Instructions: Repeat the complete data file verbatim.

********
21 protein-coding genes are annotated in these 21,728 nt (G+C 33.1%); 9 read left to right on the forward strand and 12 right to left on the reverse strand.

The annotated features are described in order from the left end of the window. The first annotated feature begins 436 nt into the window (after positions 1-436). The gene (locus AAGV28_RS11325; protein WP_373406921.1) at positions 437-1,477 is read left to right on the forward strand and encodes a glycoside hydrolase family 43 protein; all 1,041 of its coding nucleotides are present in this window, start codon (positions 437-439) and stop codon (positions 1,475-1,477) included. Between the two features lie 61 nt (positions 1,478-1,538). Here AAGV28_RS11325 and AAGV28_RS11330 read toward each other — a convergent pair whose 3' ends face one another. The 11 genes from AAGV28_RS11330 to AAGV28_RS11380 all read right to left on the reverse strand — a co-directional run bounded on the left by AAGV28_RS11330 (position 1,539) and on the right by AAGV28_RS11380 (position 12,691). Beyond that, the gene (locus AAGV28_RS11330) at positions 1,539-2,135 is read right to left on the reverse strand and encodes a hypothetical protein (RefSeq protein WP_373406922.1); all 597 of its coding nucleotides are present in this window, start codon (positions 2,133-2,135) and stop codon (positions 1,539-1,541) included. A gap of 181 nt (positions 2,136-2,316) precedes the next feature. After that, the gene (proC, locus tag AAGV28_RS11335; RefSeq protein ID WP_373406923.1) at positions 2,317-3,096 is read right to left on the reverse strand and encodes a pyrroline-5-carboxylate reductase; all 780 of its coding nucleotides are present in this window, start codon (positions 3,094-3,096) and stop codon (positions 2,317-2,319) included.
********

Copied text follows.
21 protein-coding genes are annotated in these 21,728 nt (G+C 33.1%); 9 read left to right on the forward strand and 12 right to left on the reverse strand.

The annotated features are described in order from the left end of the window. The first annotated feature begins 436 nt into the window (after positions 1-436). The gene (locus AAGV28_RS11325; protein WP_373406921.1) at positions 437-1,477 is read left to right on the forward strand and encodes a glycoside hydrolase family 43 protein; all 1,041 of its coding nucleotides are present in this window, start codon (positions 437-439) and stop codon (positions 1,475-1,477) included. Between the two features lie 61 nt (positions 1,478-1,538). Here AAGV28_RS11325 and AAGV28_RS11330 read toward each other — a convergent pair whose 3' ends face one another. The 11 genes from AAGV28_RS11330 to AAGV28_RS11380 all read right to left on the reverse strand — a co-directional run bounded on the left by AAGV28_RS11330 (position 1,539) and on the right by AAGV28_RS11380 (position 12,691). Beyond that, the gene (locus AAGV28_RS11330) at positions 1,539-2,135 is read right to left on the reverse strand and encodes a hypothetical protein (RefSeq protein WP_373406922.1); all 597 of its coding nucleotides are present in this window, start codon (positions 2,133-2,135) and stop codon (positions 1,539-1,541) included. A gap of 181 nt (positions 2,136-2,316) precedes the next feature. After that, the gene (proC, locus tag AAGV28_RS11335; RefSeq protein ID WP_373406923.1) at positions 2,317-3,096 is read right to left on the reverse strand and encodes a pyrroline-5-carboxylate reductase; all 780 of its coding nucleotides are present in this window, start codon (positions 3,094-3,096) and stop codon (positions 2,317-2,319) included.